The account and dye recipe books and a product wrapper are from Joseph & Nathan Heal of the Staten Island Fancy Dyeing Establishment, 1848-53.

Workday Wednesday is a daily genealogy blogging post suggested by Denise Spurlock through Geneabloggers.

8 thoughts on “Workday Wednesday: Barrett Nephews & Company

  1. Great information on the dying industry in West New Brighton. My “Joseph Booth” ancestor was a dyer on Staten Island during this time period. I wonder if he ever worked there? Hope to be able to visit Staten Island at some point so I am thankful for the information.

    Liked by 1 person

  2. Very interesting! I did not know that Staten Island was ever an industrial area. I thought it was very rural and then very residential. Also, I found it interesting that the company started in Malden, Massachusetts, which became famous in recent times as the home of Malden Mills, maker of the Polartec fleece clothing that was so popular in the early 1990s. Unfortunately that company did not have the long success of the Barrett company.

    Like

  3. My GG Grandfather, Henry B. Palmer, shown in a book as the President and owner of Barrett, Nephews, & Co. Do you know when he might have taken over the company. This must have been prior to 1890. Any information would be greatly appreciated. Thanks!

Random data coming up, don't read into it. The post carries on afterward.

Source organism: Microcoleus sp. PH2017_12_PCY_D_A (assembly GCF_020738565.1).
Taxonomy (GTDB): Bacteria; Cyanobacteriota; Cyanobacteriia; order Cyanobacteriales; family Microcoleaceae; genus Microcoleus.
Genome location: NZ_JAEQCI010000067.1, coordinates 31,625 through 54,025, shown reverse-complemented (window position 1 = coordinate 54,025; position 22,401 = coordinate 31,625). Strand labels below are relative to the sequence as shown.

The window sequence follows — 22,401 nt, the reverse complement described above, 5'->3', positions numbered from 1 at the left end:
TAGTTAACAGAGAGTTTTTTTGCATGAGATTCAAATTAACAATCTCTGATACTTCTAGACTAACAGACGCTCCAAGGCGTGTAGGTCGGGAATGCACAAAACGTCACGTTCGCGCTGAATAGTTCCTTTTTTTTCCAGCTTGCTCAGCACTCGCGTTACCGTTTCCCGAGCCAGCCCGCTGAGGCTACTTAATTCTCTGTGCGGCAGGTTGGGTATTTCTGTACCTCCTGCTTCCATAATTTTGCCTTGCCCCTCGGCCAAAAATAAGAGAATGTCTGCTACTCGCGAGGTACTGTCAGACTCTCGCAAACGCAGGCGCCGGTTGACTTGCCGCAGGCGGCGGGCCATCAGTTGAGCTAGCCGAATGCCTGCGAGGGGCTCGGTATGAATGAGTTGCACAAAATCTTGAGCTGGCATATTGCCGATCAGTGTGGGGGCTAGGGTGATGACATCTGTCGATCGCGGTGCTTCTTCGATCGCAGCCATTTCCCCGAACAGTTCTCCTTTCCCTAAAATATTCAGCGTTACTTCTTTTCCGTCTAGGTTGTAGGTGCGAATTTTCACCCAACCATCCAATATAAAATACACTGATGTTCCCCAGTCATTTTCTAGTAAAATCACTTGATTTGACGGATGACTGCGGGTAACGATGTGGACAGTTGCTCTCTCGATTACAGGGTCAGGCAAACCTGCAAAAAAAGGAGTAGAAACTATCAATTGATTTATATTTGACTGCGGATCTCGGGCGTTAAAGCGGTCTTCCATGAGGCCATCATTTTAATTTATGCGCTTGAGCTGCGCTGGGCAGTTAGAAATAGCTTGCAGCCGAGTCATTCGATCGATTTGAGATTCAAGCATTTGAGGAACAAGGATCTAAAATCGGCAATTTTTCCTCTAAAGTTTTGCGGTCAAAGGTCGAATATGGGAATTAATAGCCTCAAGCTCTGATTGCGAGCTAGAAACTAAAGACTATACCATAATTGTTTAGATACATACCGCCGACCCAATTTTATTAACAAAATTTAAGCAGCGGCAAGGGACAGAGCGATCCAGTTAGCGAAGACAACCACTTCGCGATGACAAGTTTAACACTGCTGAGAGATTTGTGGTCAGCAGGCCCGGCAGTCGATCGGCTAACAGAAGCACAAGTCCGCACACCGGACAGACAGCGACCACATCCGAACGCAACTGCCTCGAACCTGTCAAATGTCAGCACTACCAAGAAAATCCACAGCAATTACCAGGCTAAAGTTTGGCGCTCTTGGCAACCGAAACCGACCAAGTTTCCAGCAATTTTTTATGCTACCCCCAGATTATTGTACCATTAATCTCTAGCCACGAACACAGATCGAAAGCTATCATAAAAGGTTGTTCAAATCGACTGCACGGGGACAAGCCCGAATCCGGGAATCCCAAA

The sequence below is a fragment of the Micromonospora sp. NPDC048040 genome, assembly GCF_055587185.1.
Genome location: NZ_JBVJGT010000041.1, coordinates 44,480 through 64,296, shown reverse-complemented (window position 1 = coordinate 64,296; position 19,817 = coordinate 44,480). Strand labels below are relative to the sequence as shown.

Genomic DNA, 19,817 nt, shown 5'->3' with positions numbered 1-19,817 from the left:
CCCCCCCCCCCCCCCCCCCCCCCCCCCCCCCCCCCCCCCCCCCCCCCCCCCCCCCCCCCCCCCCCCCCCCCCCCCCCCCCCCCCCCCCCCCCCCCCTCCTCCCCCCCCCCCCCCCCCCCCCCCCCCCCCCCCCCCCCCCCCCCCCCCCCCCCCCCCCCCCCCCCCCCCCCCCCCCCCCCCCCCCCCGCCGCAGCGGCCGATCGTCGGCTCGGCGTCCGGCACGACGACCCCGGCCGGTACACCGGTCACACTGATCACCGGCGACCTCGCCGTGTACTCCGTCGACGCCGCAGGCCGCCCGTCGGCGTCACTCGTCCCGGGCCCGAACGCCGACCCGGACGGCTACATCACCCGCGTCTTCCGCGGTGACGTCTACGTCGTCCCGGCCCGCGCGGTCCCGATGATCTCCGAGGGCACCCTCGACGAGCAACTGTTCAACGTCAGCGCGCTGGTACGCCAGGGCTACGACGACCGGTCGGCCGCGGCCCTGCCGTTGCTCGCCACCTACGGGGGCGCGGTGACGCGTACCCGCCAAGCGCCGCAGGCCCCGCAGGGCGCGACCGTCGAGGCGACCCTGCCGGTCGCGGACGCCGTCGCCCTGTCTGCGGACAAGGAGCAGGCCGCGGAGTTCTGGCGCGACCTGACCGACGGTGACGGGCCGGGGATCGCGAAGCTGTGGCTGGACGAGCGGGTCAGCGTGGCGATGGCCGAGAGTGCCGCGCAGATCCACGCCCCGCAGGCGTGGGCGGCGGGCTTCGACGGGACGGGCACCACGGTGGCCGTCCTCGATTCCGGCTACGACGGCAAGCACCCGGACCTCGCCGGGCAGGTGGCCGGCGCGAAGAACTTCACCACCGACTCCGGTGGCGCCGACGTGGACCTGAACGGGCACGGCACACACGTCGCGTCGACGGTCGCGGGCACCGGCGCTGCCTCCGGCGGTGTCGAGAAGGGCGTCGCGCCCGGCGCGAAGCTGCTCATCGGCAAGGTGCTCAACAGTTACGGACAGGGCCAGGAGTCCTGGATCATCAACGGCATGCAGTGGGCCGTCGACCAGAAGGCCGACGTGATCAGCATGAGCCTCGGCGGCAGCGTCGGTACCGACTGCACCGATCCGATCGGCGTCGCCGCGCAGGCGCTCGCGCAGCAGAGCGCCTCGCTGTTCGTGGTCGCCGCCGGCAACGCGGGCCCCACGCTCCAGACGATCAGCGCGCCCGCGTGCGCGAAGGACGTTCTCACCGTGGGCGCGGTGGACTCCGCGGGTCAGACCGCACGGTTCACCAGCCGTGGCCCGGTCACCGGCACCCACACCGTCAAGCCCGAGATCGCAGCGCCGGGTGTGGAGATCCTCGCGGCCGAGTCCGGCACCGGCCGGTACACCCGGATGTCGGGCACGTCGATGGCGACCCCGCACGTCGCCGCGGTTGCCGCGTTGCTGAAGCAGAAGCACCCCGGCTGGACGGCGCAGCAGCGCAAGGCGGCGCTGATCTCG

Like

    1. Hi Jeanette, My apologies for such a long delay in replying to you. I don’t know when Henry B. Palmer became President of Barrrett, Nephews & Co. He was long part of the rival company and was President of that company, i.e. Barretts, Palmer, & Heal Dyeing Establishment. Here’s a court case in which the company was sued and they mention both firms. Henry B. Palmer testifies, so if you haven’t seen this it gives his deposition in his own words. Anyway, I’ll keep looking to see if I can determine that. https://www.google.com/books/edition/Superior_Court/OtxNtdWx2MgC?hl=en&gbpv=1&dq=barrett+nephews+palmer&pg=RA5-PA19&printsec=frontcover

      Like

Leave a Reply to Veronica Cancel reply

Fill in your details below or click an icon to log in:

WordPress.com Logo

You are commenting using your WordPress.com account. Log Out /  Change )

Twitter picture

You are commenting using your Twitter account. Log Out /  Change )

Facebook photo

You are commenting using your Facebook account. Log Out /  Change )

Connecting to %s